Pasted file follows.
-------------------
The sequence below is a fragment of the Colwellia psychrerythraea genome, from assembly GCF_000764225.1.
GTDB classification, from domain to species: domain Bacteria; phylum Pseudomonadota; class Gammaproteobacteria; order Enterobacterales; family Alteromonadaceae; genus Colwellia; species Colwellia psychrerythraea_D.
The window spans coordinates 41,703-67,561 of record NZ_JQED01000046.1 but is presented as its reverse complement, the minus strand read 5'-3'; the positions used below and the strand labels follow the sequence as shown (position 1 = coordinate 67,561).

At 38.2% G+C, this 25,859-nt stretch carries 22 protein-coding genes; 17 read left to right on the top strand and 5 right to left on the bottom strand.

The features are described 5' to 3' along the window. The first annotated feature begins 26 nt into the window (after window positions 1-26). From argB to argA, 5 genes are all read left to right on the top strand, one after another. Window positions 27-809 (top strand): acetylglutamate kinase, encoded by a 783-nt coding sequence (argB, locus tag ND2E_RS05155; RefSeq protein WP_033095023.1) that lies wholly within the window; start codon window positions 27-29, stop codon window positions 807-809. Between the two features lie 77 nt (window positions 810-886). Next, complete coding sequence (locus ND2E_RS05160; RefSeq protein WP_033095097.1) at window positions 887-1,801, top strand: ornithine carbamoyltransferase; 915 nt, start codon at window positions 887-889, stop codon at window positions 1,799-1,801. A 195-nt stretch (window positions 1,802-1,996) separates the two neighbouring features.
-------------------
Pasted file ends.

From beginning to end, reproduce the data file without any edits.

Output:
The sequence below is a fragment of the Colwellia psychrerythraea genome, from assembly GCF_000764225.1.
GTDB classification, from domain to species: domain Bacteria; phylum Pseudomonadota; class Gammaproteobacteria; order Enterobacterales; family Alteromonadaceae; genus Colwellia; species Colwellia psychrerythraea_D.
The window spans coordinates 41,703-67,561 of record NZ_JQED01000046.1 but is presented as its reverse complement, the minus strand read 5'-3'; the positions used below and the strand labels follow the sequence as shown (position 1 = coordinate 67,561).

At 38.2% G+C, this 25,859-nt stretch carries 22 protein-coding genes; 17 read left to right on the top strand and 5 right to left on the bottom strand.

The features are described 5' to 3' along the window. The first annotated feature begins 26 nt into the window (after window positions 1-26). From argB to argA, 5 genes are all read left to right on the top strand, one after another. Window positions 27-809 (top strand): acetylglutamate kinase, encoded by a 783-nt coding sequence (argB, locus tag ND2E_RS05155; RefSeq protein WP_033095023.1) that lies wholly within the window; start codon window positions 27-29, stop codon window positions 807-809. Between the two features lie 77 nt (window positions 810-886). Next, complete coding sequence (locus ND2E_RS05160; RefSeq protein WP_033095097.1) at window positions 887-1,801, top strand: ornithine carbamoyltransferase; 915 nt, start codon at window positions 887-889, stop codon at window positions 1,799-1,801. A 195-nt stretch (window positions 1,802-1,996) separates the two neighbouring features.